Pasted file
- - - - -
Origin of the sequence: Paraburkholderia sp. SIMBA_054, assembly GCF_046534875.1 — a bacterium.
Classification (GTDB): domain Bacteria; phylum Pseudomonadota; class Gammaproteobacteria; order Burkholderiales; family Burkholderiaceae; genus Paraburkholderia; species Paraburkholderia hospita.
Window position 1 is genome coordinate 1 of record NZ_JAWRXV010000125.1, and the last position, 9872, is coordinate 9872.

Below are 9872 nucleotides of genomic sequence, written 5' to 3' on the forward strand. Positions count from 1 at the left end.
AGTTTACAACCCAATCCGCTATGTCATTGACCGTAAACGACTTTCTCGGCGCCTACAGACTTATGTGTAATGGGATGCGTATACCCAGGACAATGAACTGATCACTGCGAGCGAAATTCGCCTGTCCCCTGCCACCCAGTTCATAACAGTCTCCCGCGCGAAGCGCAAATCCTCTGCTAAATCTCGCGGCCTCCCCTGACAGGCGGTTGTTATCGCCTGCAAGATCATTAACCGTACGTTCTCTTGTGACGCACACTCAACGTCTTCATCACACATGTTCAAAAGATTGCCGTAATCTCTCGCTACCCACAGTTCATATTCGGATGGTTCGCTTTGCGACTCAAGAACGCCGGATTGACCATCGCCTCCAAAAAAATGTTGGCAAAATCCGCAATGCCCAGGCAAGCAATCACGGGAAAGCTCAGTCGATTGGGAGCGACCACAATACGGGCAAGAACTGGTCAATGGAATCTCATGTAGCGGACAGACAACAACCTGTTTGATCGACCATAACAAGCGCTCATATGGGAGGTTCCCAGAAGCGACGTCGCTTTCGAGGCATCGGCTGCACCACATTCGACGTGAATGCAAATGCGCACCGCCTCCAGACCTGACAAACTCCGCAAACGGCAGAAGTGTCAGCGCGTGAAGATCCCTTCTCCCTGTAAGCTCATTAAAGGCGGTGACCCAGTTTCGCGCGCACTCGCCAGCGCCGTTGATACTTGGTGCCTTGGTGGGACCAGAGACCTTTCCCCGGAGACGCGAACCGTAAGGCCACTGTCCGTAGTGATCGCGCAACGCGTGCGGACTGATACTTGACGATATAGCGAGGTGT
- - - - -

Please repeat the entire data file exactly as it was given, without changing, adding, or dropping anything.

Origin of the sequence: Paraburkholderia sp. SIMBA_054, assembly GCF_046534875.1 — a bacterium.
Classification (GTDB): domain Bacteria; phylum Pseudomonadota; class Gammaproteobacteria; order Burkholderiales; family Burkholderiaceae; genus Paraburkholderia; species Paraburkholderia hospita.
Window position 1 is genome coordinate 1 of record NZ_JAWRXV010000125.1, and the last position, 9872, is coordinate 9872.

Below are 9872 nucleotides of genomic sequence, written 5' to 3' on the forward strand. Positions count from 1 at the left end.
AGTTTACAACCCAATCCGCTATGTCATTGACCGTAAACGACTTTCTCGGCGCCTACAGACTTATGTGTAATGGGATGCGTATACCCAGGACAATGAACTGATCACTGCGAGCGAAATTCGCCTGTCCCCTGCCACCCAGTTCATAACAGTCTCCCGCGCGAAGCGCAAATCCTCTGCTAAATCTCGCGGCCTCCCCTGACAGGCGGTTGTTATCGCCTGCAAGATCATTAACCGTACGTTCTCTTGTGACGCACACTCAACGTCTTCATCACACATGTTCAAAAGATTGCCGTAATCTCTCGCTACCCACAGTTCATATTCGGATGGTTCGCTTTGCGACTCAAGAACGCCGGATTGACCATCGCCTCCAAAAAAATGTTGGCAAAATCCGCAATGCCCAGGCAAGCAATCACGGGAAAGCTCAGTCGATTGGGAGCGACCACAATACGGGCAAGAACTGGTCAATGGAATCTCATGTAGCGGACAGACAACAACCTGTTTGATCGACCATAACAAGCGCTCATATGGGAGGTTCCCAGAAGCGACGTCGCTTTCGAGGCATCGGCTGCACCACATTCGACGTGAATGCAAATGCGCACCGCCTCCAGACCTGACAAACTCCGCAAACGGCAGAAGTGTCAGCGCGTGAAGATCCCTTCTCCCTGTAAGCTCATTAAAGGCGGTGACCCAGTTTCGCGCGCACTCGCCAGCGCCGTTGATACTTGGTGCCTTGGTGGGACCAGAGACCTTTCCCCGGAGACGCGAACCGTAAGGCCACTGTCCGTAGTGATCGCGCAACGCGTGCGGACTGATACTTGACGATATAGCGAGGTGT